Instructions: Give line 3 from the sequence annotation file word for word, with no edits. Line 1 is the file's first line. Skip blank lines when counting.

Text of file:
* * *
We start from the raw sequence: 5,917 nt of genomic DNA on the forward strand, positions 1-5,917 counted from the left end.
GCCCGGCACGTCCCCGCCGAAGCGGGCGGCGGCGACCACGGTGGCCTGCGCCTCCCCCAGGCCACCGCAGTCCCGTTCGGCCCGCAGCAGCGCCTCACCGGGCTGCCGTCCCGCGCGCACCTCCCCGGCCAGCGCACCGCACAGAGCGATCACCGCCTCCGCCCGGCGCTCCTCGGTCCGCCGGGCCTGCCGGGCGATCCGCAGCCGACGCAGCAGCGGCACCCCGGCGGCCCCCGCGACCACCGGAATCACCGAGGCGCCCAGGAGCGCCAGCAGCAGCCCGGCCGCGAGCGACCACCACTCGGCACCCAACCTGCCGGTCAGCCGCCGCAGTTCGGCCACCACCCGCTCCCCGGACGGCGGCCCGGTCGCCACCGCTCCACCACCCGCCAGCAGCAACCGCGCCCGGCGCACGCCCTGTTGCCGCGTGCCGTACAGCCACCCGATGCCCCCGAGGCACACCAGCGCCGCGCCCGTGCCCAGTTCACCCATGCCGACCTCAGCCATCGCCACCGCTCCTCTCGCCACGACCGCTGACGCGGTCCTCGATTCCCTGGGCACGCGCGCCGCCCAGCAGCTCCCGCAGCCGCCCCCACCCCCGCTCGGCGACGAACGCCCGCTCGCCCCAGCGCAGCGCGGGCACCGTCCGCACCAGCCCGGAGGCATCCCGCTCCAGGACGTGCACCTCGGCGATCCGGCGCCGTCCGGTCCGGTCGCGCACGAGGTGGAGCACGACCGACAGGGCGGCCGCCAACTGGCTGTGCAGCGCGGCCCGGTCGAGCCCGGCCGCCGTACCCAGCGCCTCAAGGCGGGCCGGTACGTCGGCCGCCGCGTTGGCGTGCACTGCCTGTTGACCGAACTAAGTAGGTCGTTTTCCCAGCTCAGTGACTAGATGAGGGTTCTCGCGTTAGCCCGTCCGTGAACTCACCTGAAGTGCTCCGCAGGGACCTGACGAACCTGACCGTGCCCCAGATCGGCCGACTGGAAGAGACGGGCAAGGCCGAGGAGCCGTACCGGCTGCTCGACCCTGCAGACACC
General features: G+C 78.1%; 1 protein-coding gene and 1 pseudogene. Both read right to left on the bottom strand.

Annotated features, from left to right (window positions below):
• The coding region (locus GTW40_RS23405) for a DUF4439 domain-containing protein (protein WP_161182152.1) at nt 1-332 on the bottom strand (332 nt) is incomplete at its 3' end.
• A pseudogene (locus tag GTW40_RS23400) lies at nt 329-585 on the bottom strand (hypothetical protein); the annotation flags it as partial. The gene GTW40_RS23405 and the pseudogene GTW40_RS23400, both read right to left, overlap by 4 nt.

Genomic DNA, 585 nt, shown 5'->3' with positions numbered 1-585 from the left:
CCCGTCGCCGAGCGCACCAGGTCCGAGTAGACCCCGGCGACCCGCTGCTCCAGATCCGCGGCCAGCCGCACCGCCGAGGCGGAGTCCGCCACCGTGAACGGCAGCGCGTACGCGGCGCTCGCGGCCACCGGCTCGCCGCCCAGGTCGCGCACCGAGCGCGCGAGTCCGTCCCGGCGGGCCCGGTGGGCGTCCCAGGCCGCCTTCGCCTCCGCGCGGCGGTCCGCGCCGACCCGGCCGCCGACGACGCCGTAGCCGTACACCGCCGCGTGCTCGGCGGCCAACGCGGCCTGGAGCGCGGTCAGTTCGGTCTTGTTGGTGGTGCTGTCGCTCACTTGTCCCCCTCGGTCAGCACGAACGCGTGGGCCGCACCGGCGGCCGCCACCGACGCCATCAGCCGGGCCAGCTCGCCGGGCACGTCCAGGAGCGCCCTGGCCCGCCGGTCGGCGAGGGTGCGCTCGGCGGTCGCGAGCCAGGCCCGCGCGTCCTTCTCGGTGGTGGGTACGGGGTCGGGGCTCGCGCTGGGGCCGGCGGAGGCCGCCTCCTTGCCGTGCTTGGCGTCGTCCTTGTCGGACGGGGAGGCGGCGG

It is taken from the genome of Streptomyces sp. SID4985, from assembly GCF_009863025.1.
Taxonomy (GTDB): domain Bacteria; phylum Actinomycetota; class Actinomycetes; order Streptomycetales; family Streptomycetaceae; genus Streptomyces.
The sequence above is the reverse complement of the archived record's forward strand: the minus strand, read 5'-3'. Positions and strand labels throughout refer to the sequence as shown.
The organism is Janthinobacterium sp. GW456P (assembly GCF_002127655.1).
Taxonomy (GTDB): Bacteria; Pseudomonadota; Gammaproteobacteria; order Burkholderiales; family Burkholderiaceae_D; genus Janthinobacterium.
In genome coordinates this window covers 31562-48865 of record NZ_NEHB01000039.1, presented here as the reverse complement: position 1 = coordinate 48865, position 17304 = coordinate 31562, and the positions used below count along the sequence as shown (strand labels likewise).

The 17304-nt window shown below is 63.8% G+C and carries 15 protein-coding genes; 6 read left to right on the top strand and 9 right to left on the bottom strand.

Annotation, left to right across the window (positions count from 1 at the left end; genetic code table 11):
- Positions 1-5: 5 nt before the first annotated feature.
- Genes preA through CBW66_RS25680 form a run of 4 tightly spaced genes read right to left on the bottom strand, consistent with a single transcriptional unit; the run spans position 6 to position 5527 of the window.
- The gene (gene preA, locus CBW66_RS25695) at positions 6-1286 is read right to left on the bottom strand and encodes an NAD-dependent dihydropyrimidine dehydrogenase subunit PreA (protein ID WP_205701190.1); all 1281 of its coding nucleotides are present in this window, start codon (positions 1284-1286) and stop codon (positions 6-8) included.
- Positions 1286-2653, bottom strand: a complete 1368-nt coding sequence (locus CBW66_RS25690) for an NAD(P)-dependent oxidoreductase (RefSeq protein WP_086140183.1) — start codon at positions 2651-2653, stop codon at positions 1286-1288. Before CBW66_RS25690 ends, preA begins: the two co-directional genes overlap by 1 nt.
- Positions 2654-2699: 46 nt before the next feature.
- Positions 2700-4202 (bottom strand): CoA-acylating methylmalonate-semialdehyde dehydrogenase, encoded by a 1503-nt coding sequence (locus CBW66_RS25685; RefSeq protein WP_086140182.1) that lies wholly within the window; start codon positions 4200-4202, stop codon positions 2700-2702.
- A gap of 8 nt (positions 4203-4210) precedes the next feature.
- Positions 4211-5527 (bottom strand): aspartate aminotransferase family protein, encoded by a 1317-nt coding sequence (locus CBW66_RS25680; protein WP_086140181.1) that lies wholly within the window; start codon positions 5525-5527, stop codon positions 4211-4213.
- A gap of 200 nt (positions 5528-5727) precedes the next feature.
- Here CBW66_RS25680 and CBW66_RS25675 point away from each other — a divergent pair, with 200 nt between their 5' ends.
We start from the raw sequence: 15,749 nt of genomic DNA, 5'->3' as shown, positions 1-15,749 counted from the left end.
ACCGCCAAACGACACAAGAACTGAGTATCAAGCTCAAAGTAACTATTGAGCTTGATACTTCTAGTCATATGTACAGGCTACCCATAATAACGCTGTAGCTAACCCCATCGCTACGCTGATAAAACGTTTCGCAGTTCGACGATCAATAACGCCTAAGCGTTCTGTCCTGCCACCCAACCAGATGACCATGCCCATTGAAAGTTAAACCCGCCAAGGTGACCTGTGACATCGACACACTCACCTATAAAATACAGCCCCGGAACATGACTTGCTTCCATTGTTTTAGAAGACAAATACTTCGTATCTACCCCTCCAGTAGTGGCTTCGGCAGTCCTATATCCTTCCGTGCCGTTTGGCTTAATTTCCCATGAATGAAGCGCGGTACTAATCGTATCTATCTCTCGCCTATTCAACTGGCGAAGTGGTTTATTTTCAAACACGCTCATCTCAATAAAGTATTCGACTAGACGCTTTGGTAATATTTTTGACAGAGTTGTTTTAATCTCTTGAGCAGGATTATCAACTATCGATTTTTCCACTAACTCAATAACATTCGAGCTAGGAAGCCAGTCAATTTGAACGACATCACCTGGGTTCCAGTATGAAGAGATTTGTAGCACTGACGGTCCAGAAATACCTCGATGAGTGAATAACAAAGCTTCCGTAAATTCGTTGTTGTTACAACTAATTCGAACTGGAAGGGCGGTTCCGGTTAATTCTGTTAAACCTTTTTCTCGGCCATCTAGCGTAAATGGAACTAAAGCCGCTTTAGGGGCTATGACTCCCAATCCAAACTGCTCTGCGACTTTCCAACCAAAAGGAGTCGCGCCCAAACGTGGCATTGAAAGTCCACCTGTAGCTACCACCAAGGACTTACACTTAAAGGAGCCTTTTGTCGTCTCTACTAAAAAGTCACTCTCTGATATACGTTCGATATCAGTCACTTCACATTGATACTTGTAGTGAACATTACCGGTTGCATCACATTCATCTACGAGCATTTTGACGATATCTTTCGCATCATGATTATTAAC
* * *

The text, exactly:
General features: G+C 78.1%; 1 protein-coding gene and 1 pseudogene. Both read right to left on the bottom strand.